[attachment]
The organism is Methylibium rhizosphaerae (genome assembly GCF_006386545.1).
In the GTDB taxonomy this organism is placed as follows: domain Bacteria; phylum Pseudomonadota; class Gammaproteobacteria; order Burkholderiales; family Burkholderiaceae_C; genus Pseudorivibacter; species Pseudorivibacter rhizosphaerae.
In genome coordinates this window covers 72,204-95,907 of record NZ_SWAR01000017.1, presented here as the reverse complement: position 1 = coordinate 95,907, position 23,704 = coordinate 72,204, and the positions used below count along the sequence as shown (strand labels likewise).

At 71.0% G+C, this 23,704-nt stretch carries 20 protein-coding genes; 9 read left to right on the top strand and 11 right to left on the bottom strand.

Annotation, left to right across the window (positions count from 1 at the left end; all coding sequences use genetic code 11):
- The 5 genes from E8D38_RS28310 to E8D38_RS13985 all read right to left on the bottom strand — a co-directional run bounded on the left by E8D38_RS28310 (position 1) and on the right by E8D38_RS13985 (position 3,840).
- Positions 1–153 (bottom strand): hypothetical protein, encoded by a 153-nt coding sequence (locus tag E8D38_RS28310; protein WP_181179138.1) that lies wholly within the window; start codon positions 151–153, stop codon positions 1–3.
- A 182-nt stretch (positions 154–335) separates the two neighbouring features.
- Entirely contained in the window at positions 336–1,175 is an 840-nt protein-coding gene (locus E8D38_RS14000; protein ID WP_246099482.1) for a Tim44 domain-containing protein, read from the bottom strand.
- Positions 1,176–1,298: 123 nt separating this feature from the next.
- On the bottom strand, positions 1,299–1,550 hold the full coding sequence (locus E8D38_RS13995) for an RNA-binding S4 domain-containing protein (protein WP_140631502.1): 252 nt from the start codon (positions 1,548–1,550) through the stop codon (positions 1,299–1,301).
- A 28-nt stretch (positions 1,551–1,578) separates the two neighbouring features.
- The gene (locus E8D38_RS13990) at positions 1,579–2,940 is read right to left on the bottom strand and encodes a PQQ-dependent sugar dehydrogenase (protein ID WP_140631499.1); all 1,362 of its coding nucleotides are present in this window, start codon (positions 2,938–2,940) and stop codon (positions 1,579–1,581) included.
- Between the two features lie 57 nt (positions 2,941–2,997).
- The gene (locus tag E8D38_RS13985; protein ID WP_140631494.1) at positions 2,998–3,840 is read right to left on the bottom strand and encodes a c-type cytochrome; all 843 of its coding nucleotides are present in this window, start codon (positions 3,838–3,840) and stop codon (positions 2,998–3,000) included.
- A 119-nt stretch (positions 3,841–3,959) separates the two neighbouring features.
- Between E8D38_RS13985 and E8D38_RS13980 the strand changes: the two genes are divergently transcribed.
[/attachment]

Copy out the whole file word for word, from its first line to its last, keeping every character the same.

The organism is Methylibium rhizosphaerae (genome assembly GCF_006386545.1).
In the GTDB taxonomy this organism is placed as follows: domain Bacteria; phylum Pseudomonadota; class Gammaproteobacteria; order Burkholderiales; family Burkholderiaceae_C; genus Pseudorivibacter; species Pseudorivibacter rhizosphaerae.
In genome coordinates this window covers 72,204-95,907 of record NZ_SWAR01000017.1, presented here as the reverse complement: position 1 = coordinate 95,907, position 23,704 = coordinate 72,204, and the positions used below count along the sequence as shown (strand labels likewise).

At 71.0% G+C, this 23,704-nt stretch carries 20 protein-coding genes; 9 read left to right on the top strand and 11 right to left on the bottom strand.

Annotation, left to right across the window (positions count from 1 at the left end; all coding sequences use genetic code 11):
- The 5 genes from E8D38_RS28310 to E8D38_RS13985 all read right to left on the bottom strand — a co-directional run bounded on the left by E8D38_RS28310 (position 1) and on the right by E8D38_RS13985 (position 3,840).
- Positions 1–153 (bottom strand): hypothetical protein, encoded by a 153-nt coding sequence (locus tag E8D38_RS28310; protein WP_181179138.1) that lies wholly within the window; start codon positions 151–153, stop codon positions 1–3.
- A 182-nt stretch (positions 154–335) separates the two neighbouring features.
- Entirely contained in the window at positions 336–1,175 is an 840-nt protein-coding gene (locus E8D38_RS14000; protein ID WP_246099482.1) for a Tim44 domain-containing protein, read from the bottom strand.
- Positions 1,176–1,298: 123 nt separating this feature from the next.
- On the bottom strand, positions 1,299–1,550 hold the full coding sequence (locus E8D38_RS13995) for an RNA-binding S4 domain-containing protein (protein WP_140631502.1): 252 nt from the start codon (positions 1,548–1,550) through the stop codon (positions 1,299–1,301).
- A 28-nt stretch (positions 1,551–1,578) separates the two neighbouring features.
- The gene (locus E8D38_RS13990) at positions 1,579–2,940 is read right to left on the bottom strand and encodes a PQQ-dependent sugar dehydrogenase (protein ID WP_140631499.1); all 1,362 of its coding nucleotides are present in this window, start codon (positions 2,938–2,940) and stop codon (positions 1,579–1,581) included.
- Between the two features lie 57 nt (positions 2,941–2,997).
- The gene (locus tag E8D38_RS13985; protein ID WP_140631494.1) at positions 2,998–3,840 is read right to left on the bottom strand and encodes a c-type cytochrome; all 843 of its coding nucleotides are present in this window, start codon (positions 3,838–3,840) and stop codon (positions 2,998–3,000) included.
- A 119-nt stretch (positions 3,841–3,959) separates the two neighbouring features.
- Between E8D38_RS13985 and E8D38_RS13980 the strand changes: the two genes are divergently transcribed.